“I’ve never ever had to experience a funeral before,” Hinnawi said. “So this was the first time I ever had to figure out the church, figure out the graveyard ceremony. Who should I call? How do I do things? How much is it going to cost me? That was the most stressful point in my life.”
Now, Hinnawi is back to working 30-to-35 hours a week at the restaurant while keeping up online with schoolwork and hunting for a post-graduate job. He admitted to feeling flustered and overwhelmed at times as he tries to manage everything on his plate. His goal is to just get through to graduation.
“I’m not going to lie to you, this might be the hardest semester of my life,” he said.
Hoping for post-traumatic growth
Counselors told the Journal Sentinel that whether a student comes to them or not, the hope is that people will come out of the pandemic with more resilience, kindness and a greater sense of community.
They remind their students about the importance of self-compassion.
“What we know about traumatic historical events is that the majority of people do come through it in a resilient fashion,” Achter said. “There’s actually a term for it in the literature called post-traumatic growth.”
This month, Danny Madonia, a senior studying organizational and professional communication at UW-La Crosse, shared the challenges he has faced battling major depression while in college with the UW System’s Board of Regents.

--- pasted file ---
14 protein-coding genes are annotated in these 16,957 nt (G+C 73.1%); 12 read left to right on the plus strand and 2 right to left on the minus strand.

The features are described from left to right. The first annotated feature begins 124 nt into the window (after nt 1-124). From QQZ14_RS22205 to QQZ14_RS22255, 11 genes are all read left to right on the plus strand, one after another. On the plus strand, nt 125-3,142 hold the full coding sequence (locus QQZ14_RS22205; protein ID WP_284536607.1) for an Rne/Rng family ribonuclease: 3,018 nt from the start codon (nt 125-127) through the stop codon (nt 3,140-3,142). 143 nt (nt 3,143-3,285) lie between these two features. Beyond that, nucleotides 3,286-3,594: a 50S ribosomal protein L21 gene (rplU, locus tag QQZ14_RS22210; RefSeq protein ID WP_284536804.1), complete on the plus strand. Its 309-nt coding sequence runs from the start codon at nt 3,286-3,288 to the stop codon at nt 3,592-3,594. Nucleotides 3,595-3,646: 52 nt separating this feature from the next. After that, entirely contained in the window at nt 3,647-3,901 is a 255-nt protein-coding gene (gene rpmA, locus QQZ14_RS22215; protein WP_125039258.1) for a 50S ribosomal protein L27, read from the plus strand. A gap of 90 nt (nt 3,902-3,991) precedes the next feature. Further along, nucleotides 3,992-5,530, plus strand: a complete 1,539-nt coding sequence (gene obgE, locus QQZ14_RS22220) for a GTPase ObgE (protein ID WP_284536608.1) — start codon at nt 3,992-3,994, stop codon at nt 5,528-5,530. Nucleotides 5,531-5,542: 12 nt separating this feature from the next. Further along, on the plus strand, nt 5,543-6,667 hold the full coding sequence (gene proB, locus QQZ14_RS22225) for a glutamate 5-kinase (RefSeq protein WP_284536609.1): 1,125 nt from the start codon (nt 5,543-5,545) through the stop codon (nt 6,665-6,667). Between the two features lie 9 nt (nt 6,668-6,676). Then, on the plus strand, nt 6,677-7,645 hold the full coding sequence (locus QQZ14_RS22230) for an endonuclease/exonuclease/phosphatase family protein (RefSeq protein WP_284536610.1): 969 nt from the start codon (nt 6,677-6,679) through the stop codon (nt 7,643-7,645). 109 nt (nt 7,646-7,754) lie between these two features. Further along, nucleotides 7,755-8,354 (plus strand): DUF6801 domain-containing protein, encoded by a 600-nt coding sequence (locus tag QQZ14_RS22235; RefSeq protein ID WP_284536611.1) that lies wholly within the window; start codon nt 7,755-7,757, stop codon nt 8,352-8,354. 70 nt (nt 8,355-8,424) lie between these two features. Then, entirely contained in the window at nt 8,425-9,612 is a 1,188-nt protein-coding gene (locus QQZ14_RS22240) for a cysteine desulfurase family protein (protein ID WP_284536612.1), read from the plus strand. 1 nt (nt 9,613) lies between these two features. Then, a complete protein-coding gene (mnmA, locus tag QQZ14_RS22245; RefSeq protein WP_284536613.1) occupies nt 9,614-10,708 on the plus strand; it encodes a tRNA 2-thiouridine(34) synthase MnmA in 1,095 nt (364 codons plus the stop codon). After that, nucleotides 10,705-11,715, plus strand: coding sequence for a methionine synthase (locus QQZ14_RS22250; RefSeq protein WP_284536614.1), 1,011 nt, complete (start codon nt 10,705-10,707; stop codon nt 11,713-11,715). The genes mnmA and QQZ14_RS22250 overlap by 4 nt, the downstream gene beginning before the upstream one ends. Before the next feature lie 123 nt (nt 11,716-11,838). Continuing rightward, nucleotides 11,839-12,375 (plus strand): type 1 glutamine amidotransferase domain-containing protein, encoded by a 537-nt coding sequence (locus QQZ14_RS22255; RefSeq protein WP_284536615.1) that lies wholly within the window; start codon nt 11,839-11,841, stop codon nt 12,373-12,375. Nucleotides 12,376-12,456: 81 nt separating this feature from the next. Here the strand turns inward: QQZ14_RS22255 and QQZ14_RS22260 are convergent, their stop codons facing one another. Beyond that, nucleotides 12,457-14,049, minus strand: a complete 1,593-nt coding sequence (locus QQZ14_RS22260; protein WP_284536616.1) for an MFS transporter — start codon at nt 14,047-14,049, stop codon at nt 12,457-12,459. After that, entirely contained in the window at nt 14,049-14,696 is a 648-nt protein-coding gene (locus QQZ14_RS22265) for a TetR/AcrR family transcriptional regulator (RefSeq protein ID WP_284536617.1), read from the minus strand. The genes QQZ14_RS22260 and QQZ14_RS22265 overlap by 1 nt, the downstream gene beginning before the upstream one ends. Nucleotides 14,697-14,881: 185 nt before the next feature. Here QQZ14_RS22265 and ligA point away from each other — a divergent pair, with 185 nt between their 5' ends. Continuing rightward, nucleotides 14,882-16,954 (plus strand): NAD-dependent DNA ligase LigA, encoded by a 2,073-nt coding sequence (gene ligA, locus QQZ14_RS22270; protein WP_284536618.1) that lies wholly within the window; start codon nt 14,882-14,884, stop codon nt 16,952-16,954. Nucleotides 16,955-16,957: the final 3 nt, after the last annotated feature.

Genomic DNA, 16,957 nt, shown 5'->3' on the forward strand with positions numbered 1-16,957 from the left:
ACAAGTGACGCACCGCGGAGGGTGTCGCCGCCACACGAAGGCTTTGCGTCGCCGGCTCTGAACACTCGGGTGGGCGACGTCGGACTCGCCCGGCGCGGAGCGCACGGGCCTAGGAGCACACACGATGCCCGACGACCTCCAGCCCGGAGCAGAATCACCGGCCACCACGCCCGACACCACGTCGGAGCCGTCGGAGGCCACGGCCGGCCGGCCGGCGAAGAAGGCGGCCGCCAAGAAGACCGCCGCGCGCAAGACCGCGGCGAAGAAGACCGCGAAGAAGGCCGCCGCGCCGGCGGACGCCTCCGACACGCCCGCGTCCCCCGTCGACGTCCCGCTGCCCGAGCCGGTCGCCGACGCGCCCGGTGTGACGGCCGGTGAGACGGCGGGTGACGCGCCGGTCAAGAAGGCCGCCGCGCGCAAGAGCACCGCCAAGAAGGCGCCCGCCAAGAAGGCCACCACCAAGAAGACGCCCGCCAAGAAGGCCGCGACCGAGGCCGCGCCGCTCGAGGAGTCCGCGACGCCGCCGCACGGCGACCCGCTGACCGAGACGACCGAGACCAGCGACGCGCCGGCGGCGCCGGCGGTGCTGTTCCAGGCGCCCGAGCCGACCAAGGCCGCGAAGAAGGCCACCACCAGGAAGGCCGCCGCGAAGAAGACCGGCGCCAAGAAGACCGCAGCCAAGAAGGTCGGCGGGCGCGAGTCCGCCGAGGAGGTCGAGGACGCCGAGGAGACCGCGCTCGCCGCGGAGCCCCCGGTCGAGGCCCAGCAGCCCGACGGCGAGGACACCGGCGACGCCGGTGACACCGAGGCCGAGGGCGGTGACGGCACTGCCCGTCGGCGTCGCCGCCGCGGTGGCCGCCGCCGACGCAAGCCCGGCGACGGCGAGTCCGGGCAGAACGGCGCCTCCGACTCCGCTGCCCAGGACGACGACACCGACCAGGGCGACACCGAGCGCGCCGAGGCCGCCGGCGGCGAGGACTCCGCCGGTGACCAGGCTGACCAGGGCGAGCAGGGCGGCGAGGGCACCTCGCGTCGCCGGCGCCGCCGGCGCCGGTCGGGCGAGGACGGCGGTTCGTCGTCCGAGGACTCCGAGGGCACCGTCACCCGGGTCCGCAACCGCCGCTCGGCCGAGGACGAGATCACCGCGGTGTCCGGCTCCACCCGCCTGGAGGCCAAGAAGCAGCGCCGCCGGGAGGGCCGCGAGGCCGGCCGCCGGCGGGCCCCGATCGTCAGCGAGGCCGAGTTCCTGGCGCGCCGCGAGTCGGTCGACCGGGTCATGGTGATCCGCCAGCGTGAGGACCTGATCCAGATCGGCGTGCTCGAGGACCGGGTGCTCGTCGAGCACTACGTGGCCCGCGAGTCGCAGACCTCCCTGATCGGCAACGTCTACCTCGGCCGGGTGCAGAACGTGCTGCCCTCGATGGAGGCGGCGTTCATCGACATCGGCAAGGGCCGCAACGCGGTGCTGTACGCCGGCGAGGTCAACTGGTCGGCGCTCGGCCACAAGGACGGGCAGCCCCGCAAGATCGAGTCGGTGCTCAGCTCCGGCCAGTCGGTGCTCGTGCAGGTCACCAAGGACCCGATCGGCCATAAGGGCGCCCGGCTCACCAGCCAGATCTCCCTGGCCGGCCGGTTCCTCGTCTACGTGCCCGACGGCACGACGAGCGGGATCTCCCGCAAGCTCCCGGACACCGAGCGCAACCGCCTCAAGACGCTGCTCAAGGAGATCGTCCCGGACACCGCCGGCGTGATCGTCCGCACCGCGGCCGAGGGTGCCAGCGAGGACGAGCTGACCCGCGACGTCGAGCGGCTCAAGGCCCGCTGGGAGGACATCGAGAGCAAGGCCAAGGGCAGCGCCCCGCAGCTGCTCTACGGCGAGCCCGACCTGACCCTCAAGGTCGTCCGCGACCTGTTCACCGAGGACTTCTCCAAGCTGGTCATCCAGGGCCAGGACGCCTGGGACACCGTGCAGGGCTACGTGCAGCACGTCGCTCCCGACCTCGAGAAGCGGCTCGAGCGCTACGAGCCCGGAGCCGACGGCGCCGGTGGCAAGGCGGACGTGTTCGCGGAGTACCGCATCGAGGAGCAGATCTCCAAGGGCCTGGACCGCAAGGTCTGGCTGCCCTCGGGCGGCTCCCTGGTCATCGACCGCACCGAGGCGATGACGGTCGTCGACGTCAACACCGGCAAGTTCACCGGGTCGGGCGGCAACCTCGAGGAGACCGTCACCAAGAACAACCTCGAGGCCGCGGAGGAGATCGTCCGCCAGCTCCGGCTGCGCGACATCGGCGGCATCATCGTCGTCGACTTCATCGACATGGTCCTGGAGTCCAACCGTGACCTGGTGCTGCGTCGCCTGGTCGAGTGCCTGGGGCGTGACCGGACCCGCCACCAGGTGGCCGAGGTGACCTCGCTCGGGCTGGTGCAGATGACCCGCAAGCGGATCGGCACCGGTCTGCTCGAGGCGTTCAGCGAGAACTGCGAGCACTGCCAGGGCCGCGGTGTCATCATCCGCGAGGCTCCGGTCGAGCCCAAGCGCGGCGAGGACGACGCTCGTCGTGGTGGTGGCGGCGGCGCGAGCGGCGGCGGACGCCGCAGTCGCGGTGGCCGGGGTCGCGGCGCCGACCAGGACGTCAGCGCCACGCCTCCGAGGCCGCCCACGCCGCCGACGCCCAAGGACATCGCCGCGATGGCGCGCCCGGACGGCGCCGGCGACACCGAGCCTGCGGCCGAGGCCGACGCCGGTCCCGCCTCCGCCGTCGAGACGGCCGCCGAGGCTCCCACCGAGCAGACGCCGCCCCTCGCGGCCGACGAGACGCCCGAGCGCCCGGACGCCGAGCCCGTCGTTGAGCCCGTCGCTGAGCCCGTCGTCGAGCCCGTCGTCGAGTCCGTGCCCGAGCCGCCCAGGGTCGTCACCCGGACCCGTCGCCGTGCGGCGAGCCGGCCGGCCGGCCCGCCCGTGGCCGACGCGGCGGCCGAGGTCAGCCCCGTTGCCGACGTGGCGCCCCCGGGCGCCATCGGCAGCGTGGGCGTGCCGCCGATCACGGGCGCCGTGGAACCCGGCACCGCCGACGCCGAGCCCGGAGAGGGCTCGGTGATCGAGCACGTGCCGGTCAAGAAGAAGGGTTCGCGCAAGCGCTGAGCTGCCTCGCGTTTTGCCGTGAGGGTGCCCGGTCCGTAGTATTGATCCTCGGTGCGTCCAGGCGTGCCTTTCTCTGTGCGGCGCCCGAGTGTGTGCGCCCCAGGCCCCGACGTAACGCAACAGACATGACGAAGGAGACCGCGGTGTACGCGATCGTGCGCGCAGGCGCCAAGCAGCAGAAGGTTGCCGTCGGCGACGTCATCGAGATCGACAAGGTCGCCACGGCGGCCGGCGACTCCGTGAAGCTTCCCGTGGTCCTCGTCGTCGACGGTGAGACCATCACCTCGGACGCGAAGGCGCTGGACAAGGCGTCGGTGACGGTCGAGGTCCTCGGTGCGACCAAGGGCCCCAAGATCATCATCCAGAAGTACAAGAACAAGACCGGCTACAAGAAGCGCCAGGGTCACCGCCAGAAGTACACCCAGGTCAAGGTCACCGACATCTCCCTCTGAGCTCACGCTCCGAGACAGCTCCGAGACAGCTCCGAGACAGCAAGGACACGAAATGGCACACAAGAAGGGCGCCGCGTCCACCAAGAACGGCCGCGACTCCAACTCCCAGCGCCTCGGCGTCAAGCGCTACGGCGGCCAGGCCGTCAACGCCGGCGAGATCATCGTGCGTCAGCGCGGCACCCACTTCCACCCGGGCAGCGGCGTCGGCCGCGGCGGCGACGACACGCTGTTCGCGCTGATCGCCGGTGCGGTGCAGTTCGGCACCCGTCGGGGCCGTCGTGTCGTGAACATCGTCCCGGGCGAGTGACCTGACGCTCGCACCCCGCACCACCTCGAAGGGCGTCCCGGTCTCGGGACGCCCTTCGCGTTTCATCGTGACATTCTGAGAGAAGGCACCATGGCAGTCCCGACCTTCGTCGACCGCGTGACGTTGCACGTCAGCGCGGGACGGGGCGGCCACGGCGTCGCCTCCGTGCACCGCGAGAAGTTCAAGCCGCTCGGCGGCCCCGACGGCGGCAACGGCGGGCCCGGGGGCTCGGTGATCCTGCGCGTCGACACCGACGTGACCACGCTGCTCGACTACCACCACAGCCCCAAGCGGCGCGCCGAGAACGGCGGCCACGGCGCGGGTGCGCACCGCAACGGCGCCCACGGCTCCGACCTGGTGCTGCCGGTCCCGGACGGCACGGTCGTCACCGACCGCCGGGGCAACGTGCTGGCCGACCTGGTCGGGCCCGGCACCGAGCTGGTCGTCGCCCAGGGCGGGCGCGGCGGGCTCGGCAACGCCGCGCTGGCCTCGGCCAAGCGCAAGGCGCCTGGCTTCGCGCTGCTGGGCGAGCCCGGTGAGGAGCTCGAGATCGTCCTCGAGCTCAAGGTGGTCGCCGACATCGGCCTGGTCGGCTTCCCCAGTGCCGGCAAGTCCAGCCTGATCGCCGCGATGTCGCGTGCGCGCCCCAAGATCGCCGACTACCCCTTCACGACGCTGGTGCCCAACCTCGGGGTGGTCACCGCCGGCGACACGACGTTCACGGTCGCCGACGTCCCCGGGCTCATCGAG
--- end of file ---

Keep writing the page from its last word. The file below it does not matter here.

Last fall, prior to the pandemic, Madonia tried to kill himself twice. He was hospitalized once, started taking medication, got into campus counseling and eventually took the spring 2019 semester off.
“Honestly, if I was going through my dark time during this pandemic, I’d like to say I would get over it and have the same outcome, but honestly, I don’t know,” Madonia said. “I’m very fortunate to have the timing of my experience, because I could definitely see why this would make people go over the edge.”
The chaos of this fall semester was not lost on Madonia — he contracted COVID-19 at school — but he has been managing the stress of it all well. After the fall semester started, all his classes moved online due to a COVID-19 spike and he decided to move home to Illinois. But his advocacy, a consistent routine and the perspective from his past struggles have helped him maintain stability, and even thrive, in his little corner of the world.
“I tell myself to strictly live my life in the moment,” he said.
If you or a loved one are in crisis or having thoughts of suicide, please call the National Suicide Prevention Hotline at 800-273-8255 for 24/7 assistance.